How to connect with a reader?

Help the reader find what they are looking for?

vintage-1836813_1280It is impossible to write a story that will meet the expectations of all readers of all ages. Expectations vary as much as genre.Β  Mystery readers look for puzzles and justice. Other readers look to fall in love again, spy on foreign powers, fly through space or run with the elves.

To play fair, make sure the essence of your book is on the cover–in the artwork and the blurb. Give the reader a chance to dive in or move on early.

As a reader, I need it to be organic

It may start with a recommendation, the book blurb or the cover, butΒ  when I read the first sentence I need to feel something–anything. Many times it’s curiosity that prompts me to read the first paragraph, and if I make it to chapter three I either feel a connection or I put the book down.

Making Connections

If the main character shares some of the same organic/visceral reactions or emotions with the reader, they’ll connect.

Our job as writers is to convey the emotions the human race have in common. It can be as simple as the frustration of waiting in line, or as visceral as a missing child. It’s these raw emotions that draw a reader in.

For example, everyone has been driven to frustration once in their life. Placing a character in a situation that makes them frustrated is relatable. What the reader doesn’t know is what your character is going to do about it. The reader may be surprised, disappointed or embarrassed. It doesn’t matter. What does is the fact they reacted.

If a story makes me laugh, I enjoy the characters, or like in the Harry Potter vintage-1849411_1280seriesβ€”I love the world, I know I’ll be back for more. It might be the next chapter or the next book. Some books are a lovely place to vacation.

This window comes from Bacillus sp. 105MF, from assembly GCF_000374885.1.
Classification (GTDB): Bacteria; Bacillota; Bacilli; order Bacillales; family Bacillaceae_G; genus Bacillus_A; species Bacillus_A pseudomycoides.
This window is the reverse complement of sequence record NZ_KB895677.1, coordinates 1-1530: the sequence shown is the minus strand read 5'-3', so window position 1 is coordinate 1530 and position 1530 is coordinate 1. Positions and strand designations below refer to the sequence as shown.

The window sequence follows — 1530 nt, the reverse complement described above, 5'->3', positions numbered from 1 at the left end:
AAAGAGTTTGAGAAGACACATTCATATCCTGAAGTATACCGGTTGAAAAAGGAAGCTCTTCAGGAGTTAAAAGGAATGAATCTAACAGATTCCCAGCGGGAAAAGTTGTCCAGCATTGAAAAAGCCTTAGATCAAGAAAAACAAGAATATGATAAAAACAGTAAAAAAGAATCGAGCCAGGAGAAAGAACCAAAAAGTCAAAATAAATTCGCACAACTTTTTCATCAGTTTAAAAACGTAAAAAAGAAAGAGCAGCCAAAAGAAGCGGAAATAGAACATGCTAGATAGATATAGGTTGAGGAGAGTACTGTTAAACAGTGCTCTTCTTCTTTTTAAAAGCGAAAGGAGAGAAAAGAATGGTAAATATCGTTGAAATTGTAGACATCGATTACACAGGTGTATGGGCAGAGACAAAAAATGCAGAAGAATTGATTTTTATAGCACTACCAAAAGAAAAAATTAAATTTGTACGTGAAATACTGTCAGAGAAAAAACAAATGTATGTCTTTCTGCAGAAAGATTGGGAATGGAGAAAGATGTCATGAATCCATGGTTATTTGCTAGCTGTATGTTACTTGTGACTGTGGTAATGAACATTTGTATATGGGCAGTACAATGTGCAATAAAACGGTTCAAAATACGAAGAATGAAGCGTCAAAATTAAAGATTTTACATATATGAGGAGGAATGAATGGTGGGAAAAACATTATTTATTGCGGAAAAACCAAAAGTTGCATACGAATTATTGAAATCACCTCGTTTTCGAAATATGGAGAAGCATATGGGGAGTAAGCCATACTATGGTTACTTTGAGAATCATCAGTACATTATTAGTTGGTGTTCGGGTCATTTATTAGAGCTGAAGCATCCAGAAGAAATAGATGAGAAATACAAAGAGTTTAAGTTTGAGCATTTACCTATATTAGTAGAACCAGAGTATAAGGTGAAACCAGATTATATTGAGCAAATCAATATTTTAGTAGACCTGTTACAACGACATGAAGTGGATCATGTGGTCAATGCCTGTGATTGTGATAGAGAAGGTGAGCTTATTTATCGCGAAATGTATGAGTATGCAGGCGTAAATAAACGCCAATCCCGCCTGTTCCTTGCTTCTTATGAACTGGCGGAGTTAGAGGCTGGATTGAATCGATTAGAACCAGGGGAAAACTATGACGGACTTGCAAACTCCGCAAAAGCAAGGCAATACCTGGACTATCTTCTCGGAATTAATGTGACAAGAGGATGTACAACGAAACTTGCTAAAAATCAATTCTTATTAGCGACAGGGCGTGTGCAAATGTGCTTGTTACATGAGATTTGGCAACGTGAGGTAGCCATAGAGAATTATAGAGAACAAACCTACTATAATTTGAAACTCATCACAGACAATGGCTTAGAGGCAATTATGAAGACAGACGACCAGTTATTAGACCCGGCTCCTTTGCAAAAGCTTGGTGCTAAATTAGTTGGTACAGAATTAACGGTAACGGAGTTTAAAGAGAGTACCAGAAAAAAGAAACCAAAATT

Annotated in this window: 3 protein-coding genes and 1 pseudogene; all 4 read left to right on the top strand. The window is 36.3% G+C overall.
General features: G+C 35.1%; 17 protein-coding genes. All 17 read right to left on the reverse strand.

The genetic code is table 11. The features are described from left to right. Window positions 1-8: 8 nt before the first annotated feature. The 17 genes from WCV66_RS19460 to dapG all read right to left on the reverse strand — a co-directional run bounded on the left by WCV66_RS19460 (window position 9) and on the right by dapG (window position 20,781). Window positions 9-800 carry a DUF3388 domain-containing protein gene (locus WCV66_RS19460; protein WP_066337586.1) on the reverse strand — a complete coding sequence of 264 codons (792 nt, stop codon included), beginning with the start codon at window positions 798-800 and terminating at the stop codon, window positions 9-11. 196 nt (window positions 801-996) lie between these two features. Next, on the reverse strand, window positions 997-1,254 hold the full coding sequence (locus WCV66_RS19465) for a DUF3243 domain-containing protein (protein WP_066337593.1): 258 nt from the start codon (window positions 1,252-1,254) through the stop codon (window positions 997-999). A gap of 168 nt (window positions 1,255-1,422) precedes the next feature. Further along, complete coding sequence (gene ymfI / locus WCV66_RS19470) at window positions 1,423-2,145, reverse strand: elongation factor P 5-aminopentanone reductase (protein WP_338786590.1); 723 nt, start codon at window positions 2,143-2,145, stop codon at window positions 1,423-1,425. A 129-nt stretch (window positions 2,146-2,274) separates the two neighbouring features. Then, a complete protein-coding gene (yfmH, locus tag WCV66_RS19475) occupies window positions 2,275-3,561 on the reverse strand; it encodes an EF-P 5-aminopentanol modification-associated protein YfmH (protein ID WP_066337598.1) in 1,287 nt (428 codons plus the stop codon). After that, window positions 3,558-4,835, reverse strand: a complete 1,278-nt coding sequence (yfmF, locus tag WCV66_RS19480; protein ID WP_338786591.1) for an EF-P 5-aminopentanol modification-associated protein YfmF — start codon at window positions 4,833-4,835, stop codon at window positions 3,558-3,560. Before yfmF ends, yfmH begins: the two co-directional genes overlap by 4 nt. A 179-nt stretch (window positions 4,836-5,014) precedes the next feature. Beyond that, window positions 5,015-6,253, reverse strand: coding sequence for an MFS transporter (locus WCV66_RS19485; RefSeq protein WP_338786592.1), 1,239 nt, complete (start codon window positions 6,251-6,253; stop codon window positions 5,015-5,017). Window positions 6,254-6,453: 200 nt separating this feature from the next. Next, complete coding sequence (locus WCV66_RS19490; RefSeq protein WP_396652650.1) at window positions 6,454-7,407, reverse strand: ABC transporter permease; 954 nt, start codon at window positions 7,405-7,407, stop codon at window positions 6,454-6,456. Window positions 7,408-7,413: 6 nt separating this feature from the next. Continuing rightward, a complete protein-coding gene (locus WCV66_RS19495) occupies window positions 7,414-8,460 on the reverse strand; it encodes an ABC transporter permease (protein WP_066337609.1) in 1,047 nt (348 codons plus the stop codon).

What do you look for in a book? Wouldn’t your reader be looking for the same thing?

Gleaned from:

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25 responses to “How to connect with a reader?

  1. What I love most are characters with good hearts who face huge obstacles. I also love a good scattering of riveting emotional scenes where we know he or she is in trouble but there is still an ounce of hope. Great post πŸ™‚

  2. We have to connect with the readers – they need to relate to what the characters are feeling and experiencing. But they need to see that character grow. A lack of growth is frustrating. The reader wants to know that it is possible to overcome.

  3. As a reader, you made some good points. I want to feel something in the first sentence or two. And nothing drives me more crazy than a cover that never connects to anything in the story. I once was reading a book and the author described the protagonist as having auburn tresses. The cover model was a blond? LOL

  4. Great post. I think you did a great job of covering what’s most important to me.
    sherry @ fundinmental

  5. I like characters who are relatable. People that either make me laugh because I’ve done the same thing or can imagine doing the same thing.